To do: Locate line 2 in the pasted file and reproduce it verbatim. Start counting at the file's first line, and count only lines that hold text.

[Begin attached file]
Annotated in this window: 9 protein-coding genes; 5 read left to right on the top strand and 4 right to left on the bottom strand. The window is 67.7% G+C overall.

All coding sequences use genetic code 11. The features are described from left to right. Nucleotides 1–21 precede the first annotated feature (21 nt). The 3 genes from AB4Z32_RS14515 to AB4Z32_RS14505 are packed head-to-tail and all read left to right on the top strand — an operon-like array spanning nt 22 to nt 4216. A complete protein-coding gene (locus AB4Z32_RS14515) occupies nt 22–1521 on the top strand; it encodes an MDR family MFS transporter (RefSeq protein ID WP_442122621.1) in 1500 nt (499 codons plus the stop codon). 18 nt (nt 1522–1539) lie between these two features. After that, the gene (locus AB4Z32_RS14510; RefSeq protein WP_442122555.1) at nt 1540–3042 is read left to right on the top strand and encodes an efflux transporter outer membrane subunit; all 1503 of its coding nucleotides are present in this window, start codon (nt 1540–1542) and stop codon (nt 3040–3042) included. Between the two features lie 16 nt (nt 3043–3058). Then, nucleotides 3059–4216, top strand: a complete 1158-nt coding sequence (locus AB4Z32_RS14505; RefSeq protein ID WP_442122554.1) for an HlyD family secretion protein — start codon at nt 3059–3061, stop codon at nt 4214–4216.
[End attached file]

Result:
All coding sequences use genetic code 11. The features are described from left to right. Nucleotides 1–21 precede the first annotated feature (21 nt). The 3 genes from AB4Z32_RS14515 to AB4Z32_RS14505 are packed head-to-tail and all read left to right on the top strand — an operon-like array spanning nt 22 to nt 4216. A complete protein-coding gene (locus AB4Z32_RS14515) occupies nt 22–1521 on the top strand; it encodes an MDR family MFS transporter (RefSeq protein ID WP_442122621.1) in 1500 nt (499 codons plus the stop codon). 18 nt (nt 1522–1539) lie between these two features. After that, the gene (locus AB4Z32_RS14510; RefSeq protein WP_442122555.1) at nt 1540–3042 is read left to right on the top strand and encodes an efflux transporter outer membrane subunit; all 1503 of its coding nucleotides are present in this window, start codon (nt 1540–1542) and stop codon (nt 3040–3042) included. Between the two features lie 16 nt (nt 3043–3058). Then, nucleotides 3059–4216, top strand: a complete 1158-nt coding sequence (locus AB4Z32_RS14505; RefSeq protein ID WP_442122554.1) for an HlyD family secretion protein — start codon at nt 3059–3061, stop codon at nt 4214–4216.